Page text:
Sovereign Women in a Muslim Kingdom: The Sultanahs of Aceh, 1641–1699 shows that female rule was legitimised both by Islam and adat (indigenous customary laws), and provides original insights on the Sultanah’s leadership, their relations with male elites, and their encounters with European envoys who visited their court. The book challenges received views on kingship in the Malay world and the response of indigenous polities to east-west encounters in Southeast Asia’s Age of Commerce. In the seventeenth century, Aceh Dar al-Salam was best known as a staunchly Islamic kingdom in the north of the island of Sumatra and a major trading centre for pepper. Pepper had propelled Aceh’s ascendancy in the sixteenth century, making it Melaka’s successor as the main Muslim commercial centre supplying the Mediterranean, through the Red Sea, rivalling the Portuguese.
Sultan Iskandar Muda (r. 1607–36) ushered in what was deemed as the “golden age” in Acehnese history, when Aceh’s influence expanded and reached as far south as Padang in Sumatra and Johor on the Malay Peninsula. His daughter, Sultanah Safiatuddin Syah, (r. 1641–75) ruled Aceh for 34 years—even longer than her father—but very little is known about her. Widowed at the age of 29 when her husband, Sultan Iskandar Thani (r. 1636–41) died unexpectedly, she succeeded her late husband when she was inaugurated as Sultanah Tajul Alam Safiatuddin Syah three days later. In an unprecedented and never repeated episode in Acehnese history she was succeeded not by one woman ruler, but by three in succession: Sultanah Nur Alam Naqiatuddin Syah (r. 1675–78); Sultanah Inayat Zakiatuddin Syah (r. 1678–88) and; Sultanah Kamalat Zainatuddin Syah (r. 1688–99).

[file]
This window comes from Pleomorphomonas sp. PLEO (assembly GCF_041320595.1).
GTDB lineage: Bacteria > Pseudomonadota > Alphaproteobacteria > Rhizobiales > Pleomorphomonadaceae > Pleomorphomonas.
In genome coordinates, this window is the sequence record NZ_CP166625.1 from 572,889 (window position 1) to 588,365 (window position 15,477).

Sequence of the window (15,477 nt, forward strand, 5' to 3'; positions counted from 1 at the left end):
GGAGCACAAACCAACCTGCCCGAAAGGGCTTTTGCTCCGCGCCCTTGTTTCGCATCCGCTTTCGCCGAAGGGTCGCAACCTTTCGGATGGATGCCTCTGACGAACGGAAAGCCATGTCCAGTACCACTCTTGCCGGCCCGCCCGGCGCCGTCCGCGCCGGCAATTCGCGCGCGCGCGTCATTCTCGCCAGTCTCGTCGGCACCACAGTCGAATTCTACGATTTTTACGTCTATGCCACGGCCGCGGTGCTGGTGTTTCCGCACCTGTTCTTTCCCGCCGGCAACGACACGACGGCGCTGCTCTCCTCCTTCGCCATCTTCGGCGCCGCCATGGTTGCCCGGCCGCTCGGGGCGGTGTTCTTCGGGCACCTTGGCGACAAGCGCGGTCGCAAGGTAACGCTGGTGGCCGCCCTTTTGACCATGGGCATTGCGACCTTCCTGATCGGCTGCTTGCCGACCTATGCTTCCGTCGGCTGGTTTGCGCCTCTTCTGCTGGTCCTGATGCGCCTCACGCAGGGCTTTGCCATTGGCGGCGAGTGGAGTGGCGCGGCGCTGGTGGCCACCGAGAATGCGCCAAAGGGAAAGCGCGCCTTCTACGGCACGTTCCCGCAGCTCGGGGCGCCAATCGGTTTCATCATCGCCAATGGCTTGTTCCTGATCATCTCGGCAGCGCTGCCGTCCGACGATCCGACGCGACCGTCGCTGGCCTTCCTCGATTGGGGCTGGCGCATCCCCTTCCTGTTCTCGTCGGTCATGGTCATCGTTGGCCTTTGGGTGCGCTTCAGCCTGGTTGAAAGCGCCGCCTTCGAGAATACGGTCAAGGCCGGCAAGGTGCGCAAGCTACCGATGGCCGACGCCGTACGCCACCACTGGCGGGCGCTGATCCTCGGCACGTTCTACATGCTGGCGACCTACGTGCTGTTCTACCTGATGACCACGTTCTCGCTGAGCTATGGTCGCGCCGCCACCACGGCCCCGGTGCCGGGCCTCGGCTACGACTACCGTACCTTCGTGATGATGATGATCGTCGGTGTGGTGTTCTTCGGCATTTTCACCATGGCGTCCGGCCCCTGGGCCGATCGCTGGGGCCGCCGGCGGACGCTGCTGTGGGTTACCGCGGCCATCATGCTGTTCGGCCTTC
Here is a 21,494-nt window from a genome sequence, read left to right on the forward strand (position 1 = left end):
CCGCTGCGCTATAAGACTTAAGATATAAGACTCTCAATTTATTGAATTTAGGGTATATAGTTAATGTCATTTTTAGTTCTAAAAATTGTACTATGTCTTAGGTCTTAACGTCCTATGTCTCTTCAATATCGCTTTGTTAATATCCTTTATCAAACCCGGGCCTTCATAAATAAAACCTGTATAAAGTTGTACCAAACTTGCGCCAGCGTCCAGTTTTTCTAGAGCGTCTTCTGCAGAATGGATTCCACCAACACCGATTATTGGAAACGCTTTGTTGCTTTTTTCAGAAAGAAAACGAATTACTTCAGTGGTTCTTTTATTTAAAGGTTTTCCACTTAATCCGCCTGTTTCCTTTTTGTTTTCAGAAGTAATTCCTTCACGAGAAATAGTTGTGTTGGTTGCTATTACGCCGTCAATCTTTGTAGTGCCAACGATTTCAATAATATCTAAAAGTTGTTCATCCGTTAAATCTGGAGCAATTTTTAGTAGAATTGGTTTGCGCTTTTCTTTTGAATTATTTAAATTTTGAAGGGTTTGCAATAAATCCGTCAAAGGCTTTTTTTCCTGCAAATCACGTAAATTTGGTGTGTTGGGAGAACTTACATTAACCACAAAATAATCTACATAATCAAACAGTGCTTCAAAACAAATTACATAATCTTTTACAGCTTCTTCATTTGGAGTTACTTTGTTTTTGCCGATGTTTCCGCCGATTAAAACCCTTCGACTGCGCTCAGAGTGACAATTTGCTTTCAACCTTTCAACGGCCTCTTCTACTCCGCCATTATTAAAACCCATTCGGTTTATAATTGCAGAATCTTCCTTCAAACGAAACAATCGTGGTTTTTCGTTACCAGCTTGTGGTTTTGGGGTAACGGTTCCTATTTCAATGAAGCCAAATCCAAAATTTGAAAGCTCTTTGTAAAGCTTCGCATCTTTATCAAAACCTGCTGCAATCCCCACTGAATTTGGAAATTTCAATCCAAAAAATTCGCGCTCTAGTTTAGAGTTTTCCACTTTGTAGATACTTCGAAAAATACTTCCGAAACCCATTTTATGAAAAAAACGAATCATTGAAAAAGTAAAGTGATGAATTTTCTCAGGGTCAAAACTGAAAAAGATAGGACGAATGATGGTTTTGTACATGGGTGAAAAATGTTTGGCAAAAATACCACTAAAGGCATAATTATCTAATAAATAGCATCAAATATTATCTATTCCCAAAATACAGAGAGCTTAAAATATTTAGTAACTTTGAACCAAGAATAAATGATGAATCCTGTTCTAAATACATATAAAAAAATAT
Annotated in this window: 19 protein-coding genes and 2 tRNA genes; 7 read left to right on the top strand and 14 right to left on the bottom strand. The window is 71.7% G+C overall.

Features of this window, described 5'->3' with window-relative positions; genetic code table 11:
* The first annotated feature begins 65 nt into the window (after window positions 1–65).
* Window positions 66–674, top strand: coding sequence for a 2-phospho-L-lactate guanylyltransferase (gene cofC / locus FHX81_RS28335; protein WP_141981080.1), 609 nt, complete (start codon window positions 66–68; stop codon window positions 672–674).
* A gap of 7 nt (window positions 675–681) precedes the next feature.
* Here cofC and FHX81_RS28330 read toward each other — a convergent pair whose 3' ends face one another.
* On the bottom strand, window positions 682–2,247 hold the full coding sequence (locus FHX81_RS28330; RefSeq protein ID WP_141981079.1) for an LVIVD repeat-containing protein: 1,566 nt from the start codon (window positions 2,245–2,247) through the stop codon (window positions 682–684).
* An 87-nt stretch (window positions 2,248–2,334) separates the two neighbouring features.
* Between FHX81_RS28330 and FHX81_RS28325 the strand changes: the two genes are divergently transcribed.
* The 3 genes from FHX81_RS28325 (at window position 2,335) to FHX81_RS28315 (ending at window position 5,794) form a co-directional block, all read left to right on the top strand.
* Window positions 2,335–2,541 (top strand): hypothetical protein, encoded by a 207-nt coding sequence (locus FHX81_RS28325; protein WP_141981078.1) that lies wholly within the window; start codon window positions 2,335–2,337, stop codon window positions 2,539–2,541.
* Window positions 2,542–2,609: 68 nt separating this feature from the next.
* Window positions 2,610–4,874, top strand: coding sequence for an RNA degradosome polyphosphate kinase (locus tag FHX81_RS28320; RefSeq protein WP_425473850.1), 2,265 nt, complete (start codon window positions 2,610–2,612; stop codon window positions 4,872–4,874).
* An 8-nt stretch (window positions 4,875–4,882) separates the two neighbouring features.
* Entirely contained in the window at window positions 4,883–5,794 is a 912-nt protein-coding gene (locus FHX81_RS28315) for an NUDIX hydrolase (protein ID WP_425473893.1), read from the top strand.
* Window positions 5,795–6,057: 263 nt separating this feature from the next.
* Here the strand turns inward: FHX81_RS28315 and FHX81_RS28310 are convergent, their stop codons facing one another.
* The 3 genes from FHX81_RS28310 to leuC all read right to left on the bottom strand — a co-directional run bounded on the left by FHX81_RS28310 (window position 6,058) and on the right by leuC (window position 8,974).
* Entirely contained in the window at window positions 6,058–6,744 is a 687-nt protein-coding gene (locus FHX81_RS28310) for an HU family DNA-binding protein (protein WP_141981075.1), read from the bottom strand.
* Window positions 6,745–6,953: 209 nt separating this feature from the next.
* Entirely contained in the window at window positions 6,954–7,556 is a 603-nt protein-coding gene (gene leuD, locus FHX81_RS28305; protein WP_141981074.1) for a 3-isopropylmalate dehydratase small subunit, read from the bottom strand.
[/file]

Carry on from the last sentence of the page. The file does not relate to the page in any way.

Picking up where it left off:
The main question this book seeks to answer is how these queens ruled Aceh for half a century when female rule seemed an anathema in a Muslim and largely patriarchal state, such as Aceh. Furthermore, this unique episode in Aceh’s history happened when the Dutch VOC, Veerinigde Ooost-Indische Compagnie (United East India Company),
and the English East India Company were gradually increasing their commercial hold and flexing their military muscles in the region by interfering in the affairs of indigenous polities. It is curious that in such perilous times Aceh’s male elite placed the fate of the kingdom in the hands of women. Surprisingly, this remains a little known episode in Aceh’s history despite these historical anomalies, and that in the same period the Acehnese kingdom was fending off European interventions as other polities, such as Makassar and Bantam, fell to the Dutch in 1669 and 1682 respectively.